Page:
Identity theft, whether it involves businesses or individuals, is all about information. Criminals can’t hijack a business or impersonate someone without it.
That means anywhere information is stored is potentially valuable to an identity thief. In fact, that’s why cybercriminals are always trying to steal customer data from retailers. Those databases are gold mines for crooks who want to impersonate individuals.
Likewise, Secretary of State websites, with their lists of registered businesses, are equally valuable to identity thieves looking to hijack businesses.
But databases and websites aren’t the only places where criminals can find critical information about your business. Savvy identity thieves know they can learn everything about your business without ever touching a computer.
How? you ask. By talking with your employees.
Your employees have access to valuable information
Identity thieves don’t care how they get information about your business. If they can skim the necessary data points off a government website, great.
But people hold information, too. Or the thieves can look it up.
That means every person who works for your business is a potential leak – a potential entry point where criminals can access information. And identity thieves know it.
So, if you’re worried about identity theft, everyone involved in your business needs to be educated about it.
Identity thieves are tricky
The most important thing you can teach your employees is how criminals try to trick businesses into revealing critical information.
The most common way they do it? By posing as one of your customers.
Identity thieves might call your office, acting as though they’re interested in buying your products or services. During the call, they’ll ask seemingly innocuous questions, plumbing for information about your business, such as your Employer Identification Number.
This strategy frequently works because the thieves are charming and sound innocent. But it’s one of the easiest ways for thieves to acquire the information they need to steal your company.
So, what’s the solution? Training your employees to think twice before revealing any critical information about your business, at least before they verify who they’re talking to.
That’s really the key here: Making sure your employees verify that the people they’re talking to on the phone or trading e-mails with are really who they say they are.
Verify, Verify, Verify
Remember, we’re talking about identity thieves here. Their business, by definition, is pretending to be other people.
That means your employees shouldn’t only be wary of strangers who call or e-mail. They should think critically about calls from long-time customers and vendors, too.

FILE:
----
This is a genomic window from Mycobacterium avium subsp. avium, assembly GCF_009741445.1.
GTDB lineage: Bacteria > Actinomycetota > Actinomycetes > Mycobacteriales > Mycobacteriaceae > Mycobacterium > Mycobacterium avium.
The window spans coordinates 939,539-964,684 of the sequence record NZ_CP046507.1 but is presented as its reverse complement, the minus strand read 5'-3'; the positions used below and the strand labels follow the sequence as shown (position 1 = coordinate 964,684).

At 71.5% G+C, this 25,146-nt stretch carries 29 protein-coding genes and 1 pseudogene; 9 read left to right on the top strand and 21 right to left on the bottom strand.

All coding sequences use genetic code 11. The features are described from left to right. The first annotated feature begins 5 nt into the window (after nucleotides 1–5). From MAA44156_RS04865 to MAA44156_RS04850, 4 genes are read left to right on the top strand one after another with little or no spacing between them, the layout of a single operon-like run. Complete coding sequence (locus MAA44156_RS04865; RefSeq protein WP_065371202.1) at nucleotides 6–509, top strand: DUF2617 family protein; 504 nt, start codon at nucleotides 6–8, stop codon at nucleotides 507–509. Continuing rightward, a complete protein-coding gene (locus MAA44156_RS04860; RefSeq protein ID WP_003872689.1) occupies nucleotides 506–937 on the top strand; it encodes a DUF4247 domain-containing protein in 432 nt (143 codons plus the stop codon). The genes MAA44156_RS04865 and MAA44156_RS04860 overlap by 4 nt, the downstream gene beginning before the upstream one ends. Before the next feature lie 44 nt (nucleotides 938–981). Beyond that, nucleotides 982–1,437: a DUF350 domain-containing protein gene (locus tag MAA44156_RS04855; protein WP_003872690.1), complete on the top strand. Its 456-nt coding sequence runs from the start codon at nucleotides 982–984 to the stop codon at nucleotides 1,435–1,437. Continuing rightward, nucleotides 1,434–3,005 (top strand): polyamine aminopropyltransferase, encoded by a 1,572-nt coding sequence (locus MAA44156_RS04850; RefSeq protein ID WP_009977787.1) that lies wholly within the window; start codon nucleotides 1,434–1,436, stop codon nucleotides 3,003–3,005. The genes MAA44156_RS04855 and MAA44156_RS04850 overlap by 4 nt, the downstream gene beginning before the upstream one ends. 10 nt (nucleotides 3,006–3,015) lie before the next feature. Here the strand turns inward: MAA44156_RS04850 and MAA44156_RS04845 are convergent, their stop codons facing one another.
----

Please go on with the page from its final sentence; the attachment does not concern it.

Say, for instance, one of your employees receives a call from someone who identifies himself as your long-time vendor John. Your company occasionally wires money to John. The man on the phone says he has a new bank account and wants you to change the routing instructions. This should be a red flag.
In many if not most cases, the employee will change the routing instructions without thinking twice. But that’s the wrong move. The employee should stop for a moment and consider how he or she knows, for certain, that the caller on the other end is in fact John.
Perhaps the employee could look at the caller ID and compare it to the last phone number you have on file for John. Or, if the request came via an email, the employee could compare the sender’s address to John’s known e-mail, looking carefully for any slight changes, like a .com suddenly becoming a .net.
Every business is different. I can’t give you a checklist of things your employees should and shouldn’t do. Rather, the best course of action is simply to teach all of your employees to slow down when taking phone calls or responding to emails.
They need to learn to ask themselves, What could someone do with the information they’re asking of me? Is this information critical to identifying our business? In the wrong hands, could this information be used to harm our business?
If the answer’s no, no problem. But if it’s yes, your employees should be taught to verify the identity of the person they’re speaking with before giving out any information.
Just the simple act of creating an office culture where your employees are encouraged to slow down and think critically will go an incredibly long way toward stopping business identity thieves in their tracks.
Keep your eyes peeled
The other vital thing your employees should learn is to be watchful of the correspondence your business receives.
Clues to identity theft often appear in the mail in the form of letters from unfamiliar lenders or e-mails welcoming your business to a service no one internally has heard of.
If your business is anything like mine, it gets a lot of mail and e-mail. There’s no way that you, as the owner, will have time to go over everything that comes in.
That means everyone in your business needs to know the importance of looking out for strange correspondence.
These are simple things – slow down, think twice, look carefully at what you’re reading – but they’re vitally important to protecting your business from identity theft.
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